Wilko Mohr, a master's degree student at Stellenbosch University, has come up with a solution he believes will solve South Africa's traffic woes.
With the financial backing of Stellenbosch Municipality, Mohr is looking at adopting a sophisticated computerised control system with cameras to synchronise traffic signals along busy stretches of road.
Speaking to Cape Talk's Kieno Kammies, Mohr explained how the system would work and how traffic will be controlled.
The advantage of this is that you obviously have a birds-eye view of the whole picture...you don't only look at an individual intersection on its own but you can coordinate it from signals and do that in real time.— Wilko Mohr, MA student, Stellenbosch University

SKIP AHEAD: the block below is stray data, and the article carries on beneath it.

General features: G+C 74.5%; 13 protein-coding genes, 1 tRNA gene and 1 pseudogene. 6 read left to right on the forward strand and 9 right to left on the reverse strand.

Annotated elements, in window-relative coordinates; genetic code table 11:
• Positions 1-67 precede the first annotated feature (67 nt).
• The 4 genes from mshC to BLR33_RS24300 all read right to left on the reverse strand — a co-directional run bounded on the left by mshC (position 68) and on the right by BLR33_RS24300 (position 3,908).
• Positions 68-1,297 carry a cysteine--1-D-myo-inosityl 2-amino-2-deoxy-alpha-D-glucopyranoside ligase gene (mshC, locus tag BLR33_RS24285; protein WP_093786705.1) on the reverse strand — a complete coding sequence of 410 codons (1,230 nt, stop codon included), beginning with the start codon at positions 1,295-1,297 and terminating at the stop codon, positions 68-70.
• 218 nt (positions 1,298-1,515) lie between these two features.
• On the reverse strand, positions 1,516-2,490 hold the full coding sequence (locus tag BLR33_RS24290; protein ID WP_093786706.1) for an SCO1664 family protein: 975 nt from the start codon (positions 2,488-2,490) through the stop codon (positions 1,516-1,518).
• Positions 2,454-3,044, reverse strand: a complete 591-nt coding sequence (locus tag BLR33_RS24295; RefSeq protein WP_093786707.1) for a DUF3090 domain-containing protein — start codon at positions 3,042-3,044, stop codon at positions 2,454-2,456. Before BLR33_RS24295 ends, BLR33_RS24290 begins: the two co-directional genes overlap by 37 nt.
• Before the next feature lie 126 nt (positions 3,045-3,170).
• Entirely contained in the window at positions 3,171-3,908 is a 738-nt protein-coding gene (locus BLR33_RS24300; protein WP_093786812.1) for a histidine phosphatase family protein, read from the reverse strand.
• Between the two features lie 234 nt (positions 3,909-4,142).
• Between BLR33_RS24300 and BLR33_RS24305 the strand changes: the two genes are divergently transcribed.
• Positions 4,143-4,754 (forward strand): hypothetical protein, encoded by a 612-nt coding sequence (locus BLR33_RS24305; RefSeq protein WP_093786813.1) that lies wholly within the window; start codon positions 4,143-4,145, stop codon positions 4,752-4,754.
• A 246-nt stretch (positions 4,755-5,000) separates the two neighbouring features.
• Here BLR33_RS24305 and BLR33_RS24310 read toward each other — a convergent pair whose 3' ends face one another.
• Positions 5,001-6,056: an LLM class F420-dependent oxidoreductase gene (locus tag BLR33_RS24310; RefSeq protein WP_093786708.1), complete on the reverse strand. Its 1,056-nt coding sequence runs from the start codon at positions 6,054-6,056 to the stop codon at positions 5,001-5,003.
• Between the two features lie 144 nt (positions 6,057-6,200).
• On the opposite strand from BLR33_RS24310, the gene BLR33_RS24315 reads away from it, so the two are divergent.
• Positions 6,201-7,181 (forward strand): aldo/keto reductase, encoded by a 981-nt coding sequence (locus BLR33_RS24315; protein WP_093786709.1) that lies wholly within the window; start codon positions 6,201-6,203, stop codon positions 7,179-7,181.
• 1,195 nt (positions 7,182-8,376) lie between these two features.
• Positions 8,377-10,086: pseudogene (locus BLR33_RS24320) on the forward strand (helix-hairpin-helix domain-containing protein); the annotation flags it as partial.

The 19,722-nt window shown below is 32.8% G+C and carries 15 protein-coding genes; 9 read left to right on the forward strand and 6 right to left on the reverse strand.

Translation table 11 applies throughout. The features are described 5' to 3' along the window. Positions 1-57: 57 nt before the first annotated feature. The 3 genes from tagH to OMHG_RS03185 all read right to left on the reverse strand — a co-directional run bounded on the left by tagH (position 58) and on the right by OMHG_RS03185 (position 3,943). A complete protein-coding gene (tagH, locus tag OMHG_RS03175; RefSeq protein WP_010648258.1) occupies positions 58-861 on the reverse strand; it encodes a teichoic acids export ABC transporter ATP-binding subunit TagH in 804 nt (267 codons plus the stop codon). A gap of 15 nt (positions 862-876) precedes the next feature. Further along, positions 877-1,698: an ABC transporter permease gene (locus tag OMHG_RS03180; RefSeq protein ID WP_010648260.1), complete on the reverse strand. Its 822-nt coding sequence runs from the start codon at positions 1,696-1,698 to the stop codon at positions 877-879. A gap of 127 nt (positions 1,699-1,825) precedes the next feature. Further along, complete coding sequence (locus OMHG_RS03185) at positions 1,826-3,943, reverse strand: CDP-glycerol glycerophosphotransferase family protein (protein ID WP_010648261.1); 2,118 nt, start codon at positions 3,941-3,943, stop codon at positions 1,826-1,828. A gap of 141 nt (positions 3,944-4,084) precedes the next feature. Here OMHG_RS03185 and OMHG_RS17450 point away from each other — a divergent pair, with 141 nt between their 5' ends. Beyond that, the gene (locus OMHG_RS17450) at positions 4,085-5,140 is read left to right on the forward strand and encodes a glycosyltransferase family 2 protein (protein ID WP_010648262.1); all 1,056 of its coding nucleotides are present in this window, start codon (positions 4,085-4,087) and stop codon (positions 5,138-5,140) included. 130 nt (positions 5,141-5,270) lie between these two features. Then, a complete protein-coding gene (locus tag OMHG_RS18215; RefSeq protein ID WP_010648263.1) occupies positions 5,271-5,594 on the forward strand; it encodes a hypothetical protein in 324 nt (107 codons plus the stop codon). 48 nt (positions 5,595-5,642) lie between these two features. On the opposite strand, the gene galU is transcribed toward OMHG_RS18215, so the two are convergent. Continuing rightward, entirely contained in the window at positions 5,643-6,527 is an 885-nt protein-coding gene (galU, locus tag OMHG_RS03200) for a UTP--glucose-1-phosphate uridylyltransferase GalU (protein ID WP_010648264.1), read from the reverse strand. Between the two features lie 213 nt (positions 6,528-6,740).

The idea is to use this traffic model as a background for testing different strategies of signalisation to be implemented on the R44 corridor.— Wilko Mohr, MA student, Stellenbosch University
The Stellenbosch municipality is looking at utilising Mohr's model next year.
The project will initially cover eight intersections on the busiest stretch of the R44, from Helshoogte Road at Cloetesville in the north to the Van Reede Street crossing at Rhenish Primary School in the south.
To hear the rest of the conversation, listen below: